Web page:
Liansu benefits from China's growing pipe market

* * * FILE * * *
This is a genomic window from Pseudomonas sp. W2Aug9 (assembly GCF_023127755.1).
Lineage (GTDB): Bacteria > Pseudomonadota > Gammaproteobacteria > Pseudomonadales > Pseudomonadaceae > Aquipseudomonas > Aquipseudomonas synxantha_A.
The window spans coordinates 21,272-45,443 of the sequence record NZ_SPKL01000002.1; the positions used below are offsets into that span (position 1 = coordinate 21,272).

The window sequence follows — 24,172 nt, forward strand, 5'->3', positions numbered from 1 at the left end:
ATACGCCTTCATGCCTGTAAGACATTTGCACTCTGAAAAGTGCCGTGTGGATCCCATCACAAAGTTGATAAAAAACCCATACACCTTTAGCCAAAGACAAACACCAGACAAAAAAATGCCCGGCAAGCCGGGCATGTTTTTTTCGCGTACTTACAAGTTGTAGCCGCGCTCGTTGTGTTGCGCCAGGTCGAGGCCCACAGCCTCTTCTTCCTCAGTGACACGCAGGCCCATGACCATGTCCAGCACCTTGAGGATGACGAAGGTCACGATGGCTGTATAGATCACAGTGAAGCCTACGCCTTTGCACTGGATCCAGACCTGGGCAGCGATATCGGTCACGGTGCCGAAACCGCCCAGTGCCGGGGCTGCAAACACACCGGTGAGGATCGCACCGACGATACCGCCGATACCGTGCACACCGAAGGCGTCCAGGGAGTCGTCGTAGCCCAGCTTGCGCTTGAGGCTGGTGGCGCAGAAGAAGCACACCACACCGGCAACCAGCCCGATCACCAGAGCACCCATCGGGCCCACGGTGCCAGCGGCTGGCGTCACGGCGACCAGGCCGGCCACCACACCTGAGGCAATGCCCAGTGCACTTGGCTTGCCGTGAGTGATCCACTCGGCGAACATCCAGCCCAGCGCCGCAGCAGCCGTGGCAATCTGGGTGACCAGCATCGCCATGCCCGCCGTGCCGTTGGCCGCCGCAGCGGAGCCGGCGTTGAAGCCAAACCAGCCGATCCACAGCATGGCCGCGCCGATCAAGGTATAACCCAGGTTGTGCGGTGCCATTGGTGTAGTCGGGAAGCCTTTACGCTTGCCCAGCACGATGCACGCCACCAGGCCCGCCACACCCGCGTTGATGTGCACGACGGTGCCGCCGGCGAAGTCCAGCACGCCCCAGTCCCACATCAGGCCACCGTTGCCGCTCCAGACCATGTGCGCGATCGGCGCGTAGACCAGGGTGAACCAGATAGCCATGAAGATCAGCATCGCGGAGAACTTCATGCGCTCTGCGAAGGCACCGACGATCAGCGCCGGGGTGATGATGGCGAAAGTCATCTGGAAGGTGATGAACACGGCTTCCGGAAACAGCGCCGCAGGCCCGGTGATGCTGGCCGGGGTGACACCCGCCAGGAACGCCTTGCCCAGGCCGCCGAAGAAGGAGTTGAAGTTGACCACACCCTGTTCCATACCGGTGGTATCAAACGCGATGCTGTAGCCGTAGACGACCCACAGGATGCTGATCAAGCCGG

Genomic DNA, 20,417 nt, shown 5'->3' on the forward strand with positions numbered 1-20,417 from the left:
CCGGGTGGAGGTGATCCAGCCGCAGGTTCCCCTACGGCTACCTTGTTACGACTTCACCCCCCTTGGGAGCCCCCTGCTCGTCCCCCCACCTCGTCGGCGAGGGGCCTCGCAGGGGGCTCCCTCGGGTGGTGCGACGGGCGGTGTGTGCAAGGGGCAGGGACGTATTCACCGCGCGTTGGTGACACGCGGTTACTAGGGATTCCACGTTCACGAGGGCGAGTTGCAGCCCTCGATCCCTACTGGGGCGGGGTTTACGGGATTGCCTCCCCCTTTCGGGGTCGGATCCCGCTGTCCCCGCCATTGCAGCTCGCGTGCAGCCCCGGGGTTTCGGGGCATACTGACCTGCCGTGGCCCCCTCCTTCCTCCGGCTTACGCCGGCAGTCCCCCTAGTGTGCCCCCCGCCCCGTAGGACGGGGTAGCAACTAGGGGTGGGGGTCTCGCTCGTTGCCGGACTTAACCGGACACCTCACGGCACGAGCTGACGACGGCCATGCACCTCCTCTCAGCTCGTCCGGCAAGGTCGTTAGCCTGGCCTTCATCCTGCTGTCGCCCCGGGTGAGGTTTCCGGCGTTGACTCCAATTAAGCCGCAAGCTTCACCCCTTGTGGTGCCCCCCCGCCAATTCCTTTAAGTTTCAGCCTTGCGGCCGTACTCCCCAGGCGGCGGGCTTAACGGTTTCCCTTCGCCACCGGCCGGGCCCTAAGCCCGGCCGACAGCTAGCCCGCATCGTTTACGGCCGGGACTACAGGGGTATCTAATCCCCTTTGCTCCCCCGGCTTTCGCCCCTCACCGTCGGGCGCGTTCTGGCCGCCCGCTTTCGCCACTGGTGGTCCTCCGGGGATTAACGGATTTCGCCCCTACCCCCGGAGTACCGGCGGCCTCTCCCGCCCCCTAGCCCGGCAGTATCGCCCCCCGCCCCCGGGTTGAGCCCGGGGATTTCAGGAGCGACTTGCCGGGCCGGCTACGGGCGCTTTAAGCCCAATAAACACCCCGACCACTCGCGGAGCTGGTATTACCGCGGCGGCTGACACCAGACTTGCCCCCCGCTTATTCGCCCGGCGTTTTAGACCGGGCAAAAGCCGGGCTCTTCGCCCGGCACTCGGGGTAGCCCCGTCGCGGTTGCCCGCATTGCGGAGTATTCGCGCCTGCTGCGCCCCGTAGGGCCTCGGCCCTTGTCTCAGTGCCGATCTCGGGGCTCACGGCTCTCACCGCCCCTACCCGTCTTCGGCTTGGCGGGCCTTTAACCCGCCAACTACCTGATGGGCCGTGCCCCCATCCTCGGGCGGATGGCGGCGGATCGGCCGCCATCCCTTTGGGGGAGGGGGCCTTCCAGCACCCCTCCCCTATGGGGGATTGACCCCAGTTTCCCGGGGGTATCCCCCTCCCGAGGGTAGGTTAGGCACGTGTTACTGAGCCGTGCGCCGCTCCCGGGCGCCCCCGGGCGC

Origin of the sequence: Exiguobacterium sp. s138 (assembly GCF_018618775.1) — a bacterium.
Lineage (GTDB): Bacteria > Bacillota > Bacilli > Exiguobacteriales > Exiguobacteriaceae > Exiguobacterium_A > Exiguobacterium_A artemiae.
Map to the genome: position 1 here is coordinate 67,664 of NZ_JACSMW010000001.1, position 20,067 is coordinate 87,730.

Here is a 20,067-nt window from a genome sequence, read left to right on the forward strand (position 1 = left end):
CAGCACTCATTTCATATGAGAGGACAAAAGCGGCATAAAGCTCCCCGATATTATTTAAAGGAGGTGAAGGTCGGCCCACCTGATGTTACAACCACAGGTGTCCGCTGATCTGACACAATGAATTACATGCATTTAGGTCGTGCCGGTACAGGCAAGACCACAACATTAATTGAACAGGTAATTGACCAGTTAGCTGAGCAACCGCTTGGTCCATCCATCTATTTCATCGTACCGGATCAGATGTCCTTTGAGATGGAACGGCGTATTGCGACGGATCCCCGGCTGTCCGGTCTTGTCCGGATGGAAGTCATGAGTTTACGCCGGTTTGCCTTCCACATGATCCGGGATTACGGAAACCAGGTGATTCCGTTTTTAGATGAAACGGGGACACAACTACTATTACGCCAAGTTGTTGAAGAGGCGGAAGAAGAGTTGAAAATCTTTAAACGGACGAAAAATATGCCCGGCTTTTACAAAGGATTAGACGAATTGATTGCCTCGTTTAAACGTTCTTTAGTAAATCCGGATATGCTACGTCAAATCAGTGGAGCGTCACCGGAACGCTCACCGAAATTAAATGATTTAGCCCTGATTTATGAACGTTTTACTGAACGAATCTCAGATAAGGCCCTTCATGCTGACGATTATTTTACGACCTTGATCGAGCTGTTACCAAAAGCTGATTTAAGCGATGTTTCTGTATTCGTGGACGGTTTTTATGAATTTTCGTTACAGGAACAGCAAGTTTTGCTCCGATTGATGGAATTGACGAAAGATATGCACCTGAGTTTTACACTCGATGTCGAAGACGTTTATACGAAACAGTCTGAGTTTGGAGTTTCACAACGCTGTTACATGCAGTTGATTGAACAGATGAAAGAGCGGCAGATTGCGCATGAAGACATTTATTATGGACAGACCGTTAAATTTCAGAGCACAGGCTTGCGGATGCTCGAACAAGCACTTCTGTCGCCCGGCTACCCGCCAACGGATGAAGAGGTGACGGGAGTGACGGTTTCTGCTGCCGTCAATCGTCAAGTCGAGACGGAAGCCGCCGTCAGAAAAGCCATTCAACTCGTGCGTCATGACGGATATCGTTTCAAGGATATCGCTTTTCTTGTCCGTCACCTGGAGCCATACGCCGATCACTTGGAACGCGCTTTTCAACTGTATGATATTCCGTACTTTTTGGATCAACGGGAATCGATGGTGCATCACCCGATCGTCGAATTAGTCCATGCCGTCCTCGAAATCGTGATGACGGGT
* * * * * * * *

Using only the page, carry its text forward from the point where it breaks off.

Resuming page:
HONG KONG (March 21, 3:50 p.m. ET) -- China’s largest plastic pipe maker, Liansu Group, said that sales rose 44 percent in 2010 to 7.7 billion yuan (US$1.17 billion), as the country’s growing urbanization and increased government spending on transportation, environmental and water infrastructure pushed up demand for plastic pipe. Executives from the Foshan-based firm, in a March 21 news conference, predicted that demand would continue to rise from the country’s newly-released 12th Five-Year plan and its focus on building more housing, especially affordable homes, and from water conservation and other environmental projects. In a filing to the Hong Kong Stock Exchange, the company said net profit rose 75 percent last year, to 1.13 billion yuan ($172 million). The boom in infrastructure spending has Liansu in the midst of a large expansion. It opened the first phase of a plant in Urumqi, Xinjiang Uygur Autonomous Region, in late 2010 and is targeting factories in Changchun, Jilin province, and in Shaanxi province, along with adding additional capacity at its current factories. Liansu, which has 12 factories in China, expects its production capacity to skyrocket to 1.85 million metric tons by the end of 2012, from about 1.15 million metric tons now, with the majority of the new production coming outside its main factory base in Guangdong province. Liansu is also targeting acquisitions for either market presence or technology, and has set aside HK$223 million (US$28.5 million) from its June initial public offering in Hong Kong, although the company has yet to spend any of that, said Chairman Wong Luen Hei. One of the infrastructure markets where the firm predicted growth is from a government push to boost water conservation and improve the safety of drinking water in rural areas. China’s government plans to spend 4 trillion yuan ($609.1 million) in water conservation and rural drinking water projects in the next 10 years, effectively doubling spending. Vice President Lin Shaoquan said the central government is very interested in irrigation improvements, and he said Liansu is developing technology in pipe irrigation. As well, the company said it expects continued demand for housing and urbanization in China to drive growth, and noted an increased focus on affordable housing in government planning. It said, for example, that the central government has mandated that provincial governments build 10 million subsidized apartments in 2011, up from 5.9 million last year, and said the Chinese government plans to build 2 million low-rent public housing units in 2011, six times more than in 2010. It also expects increased demand from transportation-related infrastructure, including construction of China’s high-speed rail network. At their Hong Kong news conference, company officials generally did not offer a lot of details of their corporate plans beyond the bullish tone in their public filing, but Director Luo Jianfeng said the company felt its economies of scale allowed it to manage price increases in its main materials, PVC, polyethylene and polypropylene. As evidence, he said the firm’s profit margins increased in 2010, with the net profit margin rising from 12.1 percent in 2009 and 14.7 percent last year. The company also said it had boosted spending on research and development, and had gained approval last year from the China Plastics Processing Industry Association to set up the China Plastics Pipe Engineering Technology Research and Development Center. Beyond water-related R&D, it also said it was focusing research in metal-plastic composite pipes, solar heat collection systems and HDPE electric-fusion fittings. In 2010, Liansu said its total sales of pipes and pipe fittings amounted to 789,000 metric tons, 40 percent more than the 566,000 metric tons it sold in 2009. It said it added 191 plastic pipe production lines last year, with more than 200,000 metric tons of capacity.